The Biblical World and Cultural Evolution


Cultural evolution is a fresh, multidisciplinary field of research, which investigates the variation, selection and transmission of human culture. The dual inheritance or biocultural approaches, in particular, consider the role of both biology and socially learned information in the evolutionary changes of human culture. Evolutionary approaches have gained acceptance because of their cogent theory and applicability to different areas of human culture, such as  language, technology, complex societies, and semiotic shifts. Culture is a highly semiotic phenomenon, being all about how meaning is made and remade, but alongside the qualitative study of culture, the cultural evolutionary approach applies various methods of quantitative modelling and statistical analysis, thus helping to bridge the gap between the information gained in the natural sciences and humanities.


The basic premise of the unit is that cultural evolutionary processes also produce the patterns of religious complexity and variation in religious systems. Applying this approach to the domain of the Bible, its world, and its reception means that scholars seek evolutionary explanations for the religious reality in the Ancient Near East, Late Antiquity and beyond.


This EABS unit proposes to be a wide scope platform where scholars who are developing their own cultural evolutionary approaches and studies can present their ideas and test them on interested colleagues. The unit also serves as a platform for the project “Early Christianity in Cultural Evolution”.


Cognitive Science of Religion, Early Christianity, Early Judaism, Cultural Evolution, Emotions


Ronit Nikolsky
Groningen University

Nina Nikki University of Helsinki
Member Area

Syracuse 2023 Call for Papers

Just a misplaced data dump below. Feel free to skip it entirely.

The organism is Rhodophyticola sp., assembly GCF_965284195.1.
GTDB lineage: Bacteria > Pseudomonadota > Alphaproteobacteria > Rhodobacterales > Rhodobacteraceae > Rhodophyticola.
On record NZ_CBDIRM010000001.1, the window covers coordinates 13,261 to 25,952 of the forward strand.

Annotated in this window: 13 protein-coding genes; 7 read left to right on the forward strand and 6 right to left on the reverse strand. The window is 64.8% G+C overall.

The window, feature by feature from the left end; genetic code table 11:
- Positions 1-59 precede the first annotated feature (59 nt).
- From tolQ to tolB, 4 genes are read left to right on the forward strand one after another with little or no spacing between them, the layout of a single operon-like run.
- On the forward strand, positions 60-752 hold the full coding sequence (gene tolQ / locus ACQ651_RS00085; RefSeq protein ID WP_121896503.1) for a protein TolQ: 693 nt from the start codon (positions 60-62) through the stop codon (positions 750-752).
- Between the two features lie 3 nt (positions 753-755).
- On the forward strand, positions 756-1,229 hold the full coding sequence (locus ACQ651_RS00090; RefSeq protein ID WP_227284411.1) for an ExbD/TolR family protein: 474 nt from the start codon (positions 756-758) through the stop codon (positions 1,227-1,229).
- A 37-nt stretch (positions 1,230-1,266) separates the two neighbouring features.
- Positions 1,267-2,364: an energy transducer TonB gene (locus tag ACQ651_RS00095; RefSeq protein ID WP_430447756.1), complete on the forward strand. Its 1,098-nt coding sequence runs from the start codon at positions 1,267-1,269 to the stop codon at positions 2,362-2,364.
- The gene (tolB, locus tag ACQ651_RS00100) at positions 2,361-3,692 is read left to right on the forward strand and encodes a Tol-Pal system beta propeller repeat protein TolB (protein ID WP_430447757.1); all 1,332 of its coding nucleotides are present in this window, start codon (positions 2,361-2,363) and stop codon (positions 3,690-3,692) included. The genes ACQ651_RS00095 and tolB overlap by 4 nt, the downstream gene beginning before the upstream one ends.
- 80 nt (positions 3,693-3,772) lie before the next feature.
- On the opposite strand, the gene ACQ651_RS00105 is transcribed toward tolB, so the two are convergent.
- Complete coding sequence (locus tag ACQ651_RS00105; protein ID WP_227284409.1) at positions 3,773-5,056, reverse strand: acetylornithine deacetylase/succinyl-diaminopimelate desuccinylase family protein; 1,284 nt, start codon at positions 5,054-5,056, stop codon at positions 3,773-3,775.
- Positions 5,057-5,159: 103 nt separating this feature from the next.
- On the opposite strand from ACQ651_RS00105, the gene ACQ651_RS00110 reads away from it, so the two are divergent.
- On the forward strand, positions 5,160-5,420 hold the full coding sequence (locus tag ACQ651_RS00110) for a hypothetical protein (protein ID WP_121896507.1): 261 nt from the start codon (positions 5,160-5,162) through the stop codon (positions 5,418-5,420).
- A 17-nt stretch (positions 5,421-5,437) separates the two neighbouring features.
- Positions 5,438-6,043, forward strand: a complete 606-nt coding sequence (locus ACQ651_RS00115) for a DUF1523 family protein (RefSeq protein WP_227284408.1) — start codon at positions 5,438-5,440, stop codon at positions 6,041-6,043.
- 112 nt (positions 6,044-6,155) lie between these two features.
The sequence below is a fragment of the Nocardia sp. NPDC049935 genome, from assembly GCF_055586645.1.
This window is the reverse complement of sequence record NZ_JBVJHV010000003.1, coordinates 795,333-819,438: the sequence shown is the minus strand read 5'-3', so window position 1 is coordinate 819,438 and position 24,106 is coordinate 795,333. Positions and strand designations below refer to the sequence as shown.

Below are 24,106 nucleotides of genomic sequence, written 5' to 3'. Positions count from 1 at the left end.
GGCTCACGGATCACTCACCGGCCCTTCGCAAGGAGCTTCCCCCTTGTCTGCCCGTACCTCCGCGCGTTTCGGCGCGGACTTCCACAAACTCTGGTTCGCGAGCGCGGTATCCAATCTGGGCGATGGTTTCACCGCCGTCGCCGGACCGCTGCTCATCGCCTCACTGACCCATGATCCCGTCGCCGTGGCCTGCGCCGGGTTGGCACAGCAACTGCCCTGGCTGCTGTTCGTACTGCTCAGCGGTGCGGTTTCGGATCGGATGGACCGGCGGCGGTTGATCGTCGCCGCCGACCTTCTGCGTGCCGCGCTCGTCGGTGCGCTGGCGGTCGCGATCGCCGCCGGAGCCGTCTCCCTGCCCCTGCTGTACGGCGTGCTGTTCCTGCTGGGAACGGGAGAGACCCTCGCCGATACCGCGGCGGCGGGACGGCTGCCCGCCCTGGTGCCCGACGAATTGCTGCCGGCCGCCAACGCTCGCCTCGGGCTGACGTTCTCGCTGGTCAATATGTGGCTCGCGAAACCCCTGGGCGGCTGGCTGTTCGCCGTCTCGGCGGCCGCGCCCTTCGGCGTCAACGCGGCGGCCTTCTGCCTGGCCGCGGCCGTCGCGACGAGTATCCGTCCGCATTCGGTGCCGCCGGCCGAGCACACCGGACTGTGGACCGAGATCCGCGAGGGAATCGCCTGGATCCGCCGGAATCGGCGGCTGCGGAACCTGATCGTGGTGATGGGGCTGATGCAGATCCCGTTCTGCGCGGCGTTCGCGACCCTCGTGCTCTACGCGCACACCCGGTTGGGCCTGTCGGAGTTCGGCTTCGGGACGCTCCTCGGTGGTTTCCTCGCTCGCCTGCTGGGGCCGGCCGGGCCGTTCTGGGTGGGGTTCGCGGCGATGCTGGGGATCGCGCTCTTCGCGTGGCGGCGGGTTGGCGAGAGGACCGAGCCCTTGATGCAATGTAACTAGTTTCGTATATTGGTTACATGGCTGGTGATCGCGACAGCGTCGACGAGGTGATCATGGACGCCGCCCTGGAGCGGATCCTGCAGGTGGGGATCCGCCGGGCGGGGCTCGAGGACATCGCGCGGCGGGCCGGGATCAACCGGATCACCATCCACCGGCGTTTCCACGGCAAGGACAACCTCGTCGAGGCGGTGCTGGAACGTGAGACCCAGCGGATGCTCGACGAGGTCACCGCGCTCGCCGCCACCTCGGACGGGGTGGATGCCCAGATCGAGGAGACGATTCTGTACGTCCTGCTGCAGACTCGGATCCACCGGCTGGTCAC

This year marks the fifth and final year of the unit The Biblical World and Cultural Evolution. We welcome new and old participants to discuss the future of the cultural evolutionary perspectives in the study of early Christianity, Judaism, and beyond. We encourage proposals that discuss:


  • New initiatives in applying cultural evolution to biblical studies.  
  • Challenges and shortcomings of the cultural evolutionary approach, with possible solutions. 
  • The place of cultural evolutionary perspectives in the wider scholarship and history of biblical studies and the prospect of the unity of sciences. 
  • Recent developments in cultural evolutionary theory/ies and how they may be applied to biblical studies. 
  • The future of cultural evolutionary perspectives in biblical scholarship.


We will also have this year, as usual, an open session, where scholars can present their work relating to the Bible and cultural evolution, whether from the theoretical aspect or as case studies.


This year we will also consider the possibility of publishing papers presented this year and/or earlier as a thematic issue of AABNER, Advances in Ancient Biblical and Near Eastern Research.